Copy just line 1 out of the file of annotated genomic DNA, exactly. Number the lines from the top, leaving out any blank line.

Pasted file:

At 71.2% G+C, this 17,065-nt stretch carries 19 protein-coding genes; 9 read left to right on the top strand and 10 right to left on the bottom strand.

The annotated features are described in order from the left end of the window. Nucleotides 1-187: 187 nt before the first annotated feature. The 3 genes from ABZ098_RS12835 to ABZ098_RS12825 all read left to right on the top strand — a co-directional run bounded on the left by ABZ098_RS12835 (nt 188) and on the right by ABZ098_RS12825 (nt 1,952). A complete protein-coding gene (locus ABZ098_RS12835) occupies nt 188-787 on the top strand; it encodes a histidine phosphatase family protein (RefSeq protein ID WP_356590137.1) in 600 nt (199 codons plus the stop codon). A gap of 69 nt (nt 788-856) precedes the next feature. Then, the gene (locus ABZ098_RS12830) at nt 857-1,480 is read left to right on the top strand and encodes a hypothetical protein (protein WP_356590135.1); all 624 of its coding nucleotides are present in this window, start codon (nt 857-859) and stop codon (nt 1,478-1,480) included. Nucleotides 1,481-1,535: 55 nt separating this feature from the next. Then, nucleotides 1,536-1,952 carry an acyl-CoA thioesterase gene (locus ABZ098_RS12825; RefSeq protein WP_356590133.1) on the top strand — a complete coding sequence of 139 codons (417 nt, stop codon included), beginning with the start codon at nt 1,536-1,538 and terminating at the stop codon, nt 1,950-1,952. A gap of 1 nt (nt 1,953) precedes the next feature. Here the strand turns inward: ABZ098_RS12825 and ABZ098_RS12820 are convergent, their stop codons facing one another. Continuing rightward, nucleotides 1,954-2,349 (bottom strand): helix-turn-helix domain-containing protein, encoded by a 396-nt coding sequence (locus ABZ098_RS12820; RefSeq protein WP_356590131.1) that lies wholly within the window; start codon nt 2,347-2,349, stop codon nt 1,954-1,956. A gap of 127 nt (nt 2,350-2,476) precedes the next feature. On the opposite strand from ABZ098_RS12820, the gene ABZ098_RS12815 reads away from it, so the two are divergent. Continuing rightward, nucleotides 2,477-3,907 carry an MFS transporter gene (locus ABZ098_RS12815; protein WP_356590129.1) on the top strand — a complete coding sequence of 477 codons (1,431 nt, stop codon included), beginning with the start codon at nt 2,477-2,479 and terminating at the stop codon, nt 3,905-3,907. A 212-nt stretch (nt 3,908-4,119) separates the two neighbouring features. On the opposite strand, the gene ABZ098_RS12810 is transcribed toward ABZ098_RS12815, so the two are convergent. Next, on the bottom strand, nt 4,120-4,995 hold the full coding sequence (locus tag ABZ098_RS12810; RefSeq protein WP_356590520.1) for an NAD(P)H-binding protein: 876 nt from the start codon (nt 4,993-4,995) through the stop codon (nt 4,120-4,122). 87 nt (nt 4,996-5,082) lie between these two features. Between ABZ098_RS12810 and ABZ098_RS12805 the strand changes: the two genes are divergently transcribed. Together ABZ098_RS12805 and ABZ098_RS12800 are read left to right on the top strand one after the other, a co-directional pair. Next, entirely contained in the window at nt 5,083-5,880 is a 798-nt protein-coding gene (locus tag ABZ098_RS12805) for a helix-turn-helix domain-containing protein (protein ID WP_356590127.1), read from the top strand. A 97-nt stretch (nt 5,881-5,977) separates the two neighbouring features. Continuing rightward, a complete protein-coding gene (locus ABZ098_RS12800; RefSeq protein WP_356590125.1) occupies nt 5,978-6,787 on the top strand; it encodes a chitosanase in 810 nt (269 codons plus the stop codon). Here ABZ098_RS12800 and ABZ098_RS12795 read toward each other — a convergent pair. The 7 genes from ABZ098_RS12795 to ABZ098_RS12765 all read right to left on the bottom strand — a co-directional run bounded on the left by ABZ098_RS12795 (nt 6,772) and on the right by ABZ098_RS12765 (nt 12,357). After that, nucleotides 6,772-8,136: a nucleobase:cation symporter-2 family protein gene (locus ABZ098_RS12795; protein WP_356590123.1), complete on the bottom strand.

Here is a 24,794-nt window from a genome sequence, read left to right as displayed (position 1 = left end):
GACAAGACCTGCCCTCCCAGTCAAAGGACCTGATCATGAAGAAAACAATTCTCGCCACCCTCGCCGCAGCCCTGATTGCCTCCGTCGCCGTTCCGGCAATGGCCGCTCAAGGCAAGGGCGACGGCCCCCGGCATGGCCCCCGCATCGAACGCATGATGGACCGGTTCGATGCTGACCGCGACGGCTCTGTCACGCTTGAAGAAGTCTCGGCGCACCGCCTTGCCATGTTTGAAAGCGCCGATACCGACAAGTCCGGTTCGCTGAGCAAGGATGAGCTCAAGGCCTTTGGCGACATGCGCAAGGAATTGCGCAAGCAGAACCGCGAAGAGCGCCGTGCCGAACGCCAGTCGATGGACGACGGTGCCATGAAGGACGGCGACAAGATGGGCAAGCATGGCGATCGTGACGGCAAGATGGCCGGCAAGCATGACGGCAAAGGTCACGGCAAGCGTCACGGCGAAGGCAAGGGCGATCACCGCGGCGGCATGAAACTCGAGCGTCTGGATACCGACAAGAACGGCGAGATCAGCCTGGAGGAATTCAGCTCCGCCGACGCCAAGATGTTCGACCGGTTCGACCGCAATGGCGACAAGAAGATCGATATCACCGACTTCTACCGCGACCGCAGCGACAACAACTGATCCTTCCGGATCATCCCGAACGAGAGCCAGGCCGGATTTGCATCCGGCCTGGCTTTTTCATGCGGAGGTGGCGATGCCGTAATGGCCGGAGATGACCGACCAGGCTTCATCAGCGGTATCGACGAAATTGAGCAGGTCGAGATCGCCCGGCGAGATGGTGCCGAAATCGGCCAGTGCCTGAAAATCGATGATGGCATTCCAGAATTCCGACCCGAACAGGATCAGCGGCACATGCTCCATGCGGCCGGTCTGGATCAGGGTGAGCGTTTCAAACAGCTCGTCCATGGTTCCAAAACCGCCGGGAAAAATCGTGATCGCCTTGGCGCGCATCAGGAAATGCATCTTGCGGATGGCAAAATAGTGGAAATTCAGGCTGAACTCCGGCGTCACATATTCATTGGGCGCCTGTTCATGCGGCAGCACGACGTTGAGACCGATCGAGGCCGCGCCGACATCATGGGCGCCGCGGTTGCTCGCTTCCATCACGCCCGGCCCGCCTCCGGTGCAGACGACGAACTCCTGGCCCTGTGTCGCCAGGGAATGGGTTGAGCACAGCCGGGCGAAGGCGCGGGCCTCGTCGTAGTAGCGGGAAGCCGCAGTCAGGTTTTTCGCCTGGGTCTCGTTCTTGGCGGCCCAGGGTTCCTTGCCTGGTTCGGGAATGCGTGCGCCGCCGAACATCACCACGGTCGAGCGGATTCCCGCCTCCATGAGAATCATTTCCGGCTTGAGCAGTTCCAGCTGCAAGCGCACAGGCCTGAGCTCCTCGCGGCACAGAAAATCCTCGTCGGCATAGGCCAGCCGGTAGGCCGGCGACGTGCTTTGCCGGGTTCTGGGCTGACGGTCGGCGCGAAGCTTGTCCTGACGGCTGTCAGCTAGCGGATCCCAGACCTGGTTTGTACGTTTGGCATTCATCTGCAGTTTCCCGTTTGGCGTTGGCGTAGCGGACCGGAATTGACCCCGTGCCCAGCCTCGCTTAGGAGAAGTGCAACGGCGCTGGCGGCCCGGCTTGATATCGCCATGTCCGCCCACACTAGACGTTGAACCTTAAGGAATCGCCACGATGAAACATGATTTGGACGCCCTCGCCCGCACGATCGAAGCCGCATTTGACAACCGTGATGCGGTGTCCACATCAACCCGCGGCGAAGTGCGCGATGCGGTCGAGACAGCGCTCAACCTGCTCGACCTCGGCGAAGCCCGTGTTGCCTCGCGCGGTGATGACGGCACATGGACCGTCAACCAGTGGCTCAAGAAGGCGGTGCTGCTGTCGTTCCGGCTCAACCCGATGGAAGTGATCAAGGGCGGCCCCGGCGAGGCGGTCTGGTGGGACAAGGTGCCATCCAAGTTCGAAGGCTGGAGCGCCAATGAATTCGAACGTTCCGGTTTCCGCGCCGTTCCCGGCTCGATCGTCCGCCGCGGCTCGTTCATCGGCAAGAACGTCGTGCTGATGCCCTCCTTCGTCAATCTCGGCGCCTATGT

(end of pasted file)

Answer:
At 71.2% G+C, this 17,065-nt stretch carries 19 protein-coding genes; 9 read left to right on the top strand and 10 right to left on the bottom strand.